North Carolina is a state which is fighting to shed its Old South image.  The state which regularly elected Jesse Helms to the Senate is now competitive and will only become more competitive for Democrats as the population grows with an influx of Northern moderates and liberals.  Unfortunately for Obama, old habits die hard, and there is still a lot of the Old South in this state.

New Hampshire and Iowa

It is a bit ironic that the two states which start this whole insane process with the first caucus and first primary are still in the too close to call column.  You would think that they would have made up their mind much sooner, because the 2016 campaign begins November 7, 2012.

Iowa (6) has been consistently polling in Obama's favor, so we see no reason why it would unexpectedly shift to Romney. New Hampshire (4), location of one of the many Romney homes, has been all over the map, but recently has been polling in Obama's favor.  The Univac 3000 gives it to Obama.

Colorado and Virginia

Colorado (9) and Virginia (13) has been true toss up states.  They were solidly GOP until Obama snatched them in 2008, and the Univac 3000 puts them in the Obama column again.

Colorado is another state which has a quickly growing Hispanic population, and as we've mentioned before, this does not bode well for the GOP.  Romney pulled ahead in polling in this state after the first debate, but the growing Hispanic population will self-deport Colorado's 9 electoral votes out of the Romney column and right into Obama's lap.

Virginia is a battle of three states.  Northern Virginia (the DC suburbs) and a few other urban areas are solidly Obama, the Norfolk/Virginia Beach/Hampton Roads area is split, and the rest of the state is solidly Romney.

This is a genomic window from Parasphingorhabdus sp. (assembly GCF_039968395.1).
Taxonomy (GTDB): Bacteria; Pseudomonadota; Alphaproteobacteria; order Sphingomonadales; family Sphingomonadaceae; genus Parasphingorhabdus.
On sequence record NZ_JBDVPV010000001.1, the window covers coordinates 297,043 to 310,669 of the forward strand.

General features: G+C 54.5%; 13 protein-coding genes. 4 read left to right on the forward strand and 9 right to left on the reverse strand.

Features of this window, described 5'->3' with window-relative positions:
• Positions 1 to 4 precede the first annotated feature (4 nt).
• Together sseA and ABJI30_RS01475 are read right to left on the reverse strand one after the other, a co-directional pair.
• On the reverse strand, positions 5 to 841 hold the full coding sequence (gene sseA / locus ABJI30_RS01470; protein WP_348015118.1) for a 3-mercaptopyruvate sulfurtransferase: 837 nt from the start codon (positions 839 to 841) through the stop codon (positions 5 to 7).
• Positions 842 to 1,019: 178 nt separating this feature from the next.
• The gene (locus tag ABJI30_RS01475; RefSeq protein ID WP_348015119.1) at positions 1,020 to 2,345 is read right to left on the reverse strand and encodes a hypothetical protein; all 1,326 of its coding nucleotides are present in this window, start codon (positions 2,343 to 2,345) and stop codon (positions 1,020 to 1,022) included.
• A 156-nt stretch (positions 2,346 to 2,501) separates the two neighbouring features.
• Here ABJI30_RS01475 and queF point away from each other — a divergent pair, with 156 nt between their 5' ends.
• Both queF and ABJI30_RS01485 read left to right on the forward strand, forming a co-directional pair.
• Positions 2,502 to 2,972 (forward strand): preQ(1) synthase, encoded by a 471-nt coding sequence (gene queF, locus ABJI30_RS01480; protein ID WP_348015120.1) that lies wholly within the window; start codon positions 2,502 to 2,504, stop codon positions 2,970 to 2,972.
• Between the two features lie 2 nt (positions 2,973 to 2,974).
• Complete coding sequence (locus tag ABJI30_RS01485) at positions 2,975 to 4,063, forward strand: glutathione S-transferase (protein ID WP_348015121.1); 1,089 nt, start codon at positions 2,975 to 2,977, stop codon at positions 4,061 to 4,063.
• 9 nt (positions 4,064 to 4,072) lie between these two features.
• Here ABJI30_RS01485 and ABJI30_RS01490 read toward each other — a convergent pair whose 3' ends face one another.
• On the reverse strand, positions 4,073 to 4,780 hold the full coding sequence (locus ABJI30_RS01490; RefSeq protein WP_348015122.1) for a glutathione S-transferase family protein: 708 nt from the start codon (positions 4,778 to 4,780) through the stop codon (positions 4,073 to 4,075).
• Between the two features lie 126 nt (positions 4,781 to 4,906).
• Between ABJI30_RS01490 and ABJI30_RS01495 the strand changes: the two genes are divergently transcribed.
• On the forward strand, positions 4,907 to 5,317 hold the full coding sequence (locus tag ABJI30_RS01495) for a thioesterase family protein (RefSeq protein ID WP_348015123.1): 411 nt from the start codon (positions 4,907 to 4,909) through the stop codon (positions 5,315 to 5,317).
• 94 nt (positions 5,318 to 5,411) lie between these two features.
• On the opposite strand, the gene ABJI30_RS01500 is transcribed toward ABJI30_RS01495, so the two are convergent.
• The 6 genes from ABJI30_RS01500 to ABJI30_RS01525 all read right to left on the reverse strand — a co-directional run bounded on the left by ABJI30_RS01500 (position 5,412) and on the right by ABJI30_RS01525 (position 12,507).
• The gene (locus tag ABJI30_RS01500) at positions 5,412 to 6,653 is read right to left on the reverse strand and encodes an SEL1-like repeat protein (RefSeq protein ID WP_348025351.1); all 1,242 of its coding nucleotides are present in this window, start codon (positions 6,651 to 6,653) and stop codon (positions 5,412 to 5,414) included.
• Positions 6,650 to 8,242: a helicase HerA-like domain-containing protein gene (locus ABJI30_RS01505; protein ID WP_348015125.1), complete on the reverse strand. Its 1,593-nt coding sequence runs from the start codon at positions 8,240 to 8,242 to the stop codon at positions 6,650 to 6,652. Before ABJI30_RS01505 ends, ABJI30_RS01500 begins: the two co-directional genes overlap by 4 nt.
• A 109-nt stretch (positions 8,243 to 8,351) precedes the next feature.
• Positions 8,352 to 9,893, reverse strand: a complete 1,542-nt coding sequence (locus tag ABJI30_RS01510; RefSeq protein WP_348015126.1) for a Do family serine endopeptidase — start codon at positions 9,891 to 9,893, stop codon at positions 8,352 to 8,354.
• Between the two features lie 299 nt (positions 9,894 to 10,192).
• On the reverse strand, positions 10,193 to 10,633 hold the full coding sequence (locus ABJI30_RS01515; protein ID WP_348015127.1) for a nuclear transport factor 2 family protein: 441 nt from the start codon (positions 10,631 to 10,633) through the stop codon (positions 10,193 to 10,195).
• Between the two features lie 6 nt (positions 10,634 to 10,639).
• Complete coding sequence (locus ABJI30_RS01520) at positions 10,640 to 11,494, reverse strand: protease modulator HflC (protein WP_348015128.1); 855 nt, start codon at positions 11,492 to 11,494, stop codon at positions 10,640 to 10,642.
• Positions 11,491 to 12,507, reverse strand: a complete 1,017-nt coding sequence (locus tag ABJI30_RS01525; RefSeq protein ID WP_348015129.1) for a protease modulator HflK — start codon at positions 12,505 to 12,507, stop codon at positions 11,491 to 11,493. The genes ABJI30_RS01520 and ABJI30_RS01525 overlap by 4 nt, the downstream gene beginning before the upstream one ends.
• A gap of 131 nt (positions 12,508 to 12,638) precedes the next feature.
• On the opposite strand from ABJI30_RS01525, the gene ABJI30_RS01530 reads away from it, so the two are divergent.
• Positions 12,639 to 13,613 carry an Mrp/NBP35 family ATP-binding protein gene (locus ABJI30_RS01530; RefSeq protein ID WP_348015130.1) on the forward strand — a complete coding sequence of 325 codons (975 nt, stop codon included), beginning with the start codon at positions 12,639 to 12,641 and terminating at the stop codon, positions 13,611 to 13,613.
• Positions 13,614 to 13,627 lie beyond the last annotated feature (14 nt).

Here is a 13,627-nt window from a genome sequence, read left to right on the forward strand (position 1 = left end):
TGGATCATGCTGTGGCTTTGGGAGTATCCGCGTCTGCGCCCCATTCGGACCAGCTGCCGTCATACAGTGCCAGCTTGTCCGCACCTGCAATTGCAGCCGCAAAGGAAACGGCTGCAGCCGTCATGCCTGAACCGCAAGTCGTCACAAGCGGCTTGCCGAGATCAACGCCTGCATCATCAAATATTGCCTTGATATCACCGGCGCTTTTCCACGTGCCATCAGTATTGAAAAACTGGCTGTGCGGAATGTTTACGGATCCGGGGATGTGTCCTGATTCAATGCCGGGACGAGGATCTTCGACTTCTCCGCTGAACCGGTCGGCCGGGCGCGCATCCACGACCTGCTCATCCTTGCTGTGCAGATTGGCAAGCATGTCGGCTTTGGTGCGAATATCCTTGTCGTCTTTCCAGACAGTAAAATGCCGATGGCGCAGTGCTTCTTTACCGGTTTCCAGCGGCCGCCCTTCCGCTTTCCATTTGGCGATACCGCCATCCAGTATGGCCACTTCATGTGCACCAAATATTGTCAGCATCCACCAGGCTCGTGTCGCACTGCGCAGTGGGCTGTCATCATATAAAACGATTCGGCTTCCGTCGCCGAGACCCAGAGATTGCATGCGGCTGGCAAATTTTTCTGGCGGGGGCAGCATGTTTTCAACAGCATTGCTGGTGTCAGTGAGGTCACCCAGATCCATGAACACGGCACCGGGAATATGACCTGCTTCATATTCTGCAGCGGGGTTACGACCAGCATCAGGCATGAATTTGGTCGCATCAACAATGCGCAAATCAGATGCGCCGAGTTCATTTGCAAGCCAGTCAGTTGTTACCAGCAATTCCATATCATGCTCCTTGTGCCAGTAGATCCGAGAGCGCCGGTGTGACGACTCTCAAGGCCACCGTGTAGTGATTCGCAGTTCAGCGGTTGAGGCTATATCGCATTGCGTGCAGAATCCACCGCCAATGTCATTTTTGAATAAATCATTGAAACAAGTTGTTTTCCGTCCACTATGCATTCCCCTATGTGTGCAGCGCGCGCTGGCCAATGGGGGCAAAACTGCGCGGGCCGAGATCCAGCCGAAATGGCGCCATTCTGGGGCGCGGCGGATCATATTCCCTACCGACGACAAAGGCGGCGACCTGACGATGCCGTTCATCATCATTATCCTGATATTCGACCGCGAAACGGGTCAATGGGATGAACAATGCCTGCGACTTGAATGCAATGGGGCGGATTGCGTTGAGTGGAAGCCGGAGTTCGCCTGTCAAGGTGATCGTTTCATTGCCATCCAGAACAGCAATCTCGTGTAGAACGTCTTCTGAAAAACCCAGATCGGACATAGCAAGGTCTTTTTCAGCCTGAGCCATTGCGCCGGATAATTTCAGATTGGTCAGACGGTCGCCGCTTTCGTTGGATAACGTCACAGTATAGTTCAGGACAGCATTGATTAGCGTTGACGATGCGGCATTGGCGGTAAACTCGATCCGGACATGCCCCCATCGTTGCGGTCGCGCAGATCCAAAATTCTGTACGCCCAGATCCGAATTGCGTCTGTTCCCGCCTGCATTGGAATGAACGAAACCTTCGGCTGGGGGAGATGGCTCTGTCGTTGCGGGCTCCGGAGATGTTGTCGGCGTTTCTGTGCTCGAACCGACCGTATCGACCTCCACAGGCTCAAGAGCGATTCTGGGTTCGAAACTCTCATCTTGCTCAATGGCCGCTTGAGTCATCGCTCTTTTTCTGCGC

The Obama campaign is pushing for a big margin in its strongholds, as is Romney in his strongholds, so it comes down to the military friendly Norfolk/Virginia Beach/Hampton Road area.  Romney has pandered to this area to such a great degree that it has paled in comparison to his regular pandering.  We are surprised that Romney doesn't arrive in the Newport News shipyard in a battleship.

With all of this said, the Univac 3000 predicts Obama's margins in Northern Virginia will be too much for Admiral Romney to overcome.

Florida, Florida, Florida

It may be Florida, Florida, Florida, but it won't be decisive, decisive, decisive this year.  Florida is the battleground state, which despite its 29 electoral votes just doesn't matter anymore.  The Democrats and Obama have expanded the map so much that Florida will not play the pivotal role it played in 2000 when the Supreme Court awarded it to Bush and made him the 43rd President.

On a fair playing field, the Univac 3000 would award Florida to Obama, however, GOP Governor Rick Scott and the GOP apparatus in the legislature and State agencies have tilted the field in Romney's favor.  Voter purges, restrictive voter registration laws which pushed even the League of Women Voters out of the voter registration business in the state (overturned by the Courts, but too late,) and cutbacks on early voting have severely hurt Obama's chances in the Sunshine State.

The Univac 3000 gives Florida to Romney, not because he won the battle of ideas in the Sunshine State, but because the GOP was able to keep enough Democratic leaning voters away from the polls.

Obama 303, Romney 235

Our prediction is 303 for Obama and 235 for Romney.  The Univac 3000 puts the popular vote total at 50.5 percent for Obama and 48 percent for Romney.  1.5 percent will cast their ballots for a third party candidate.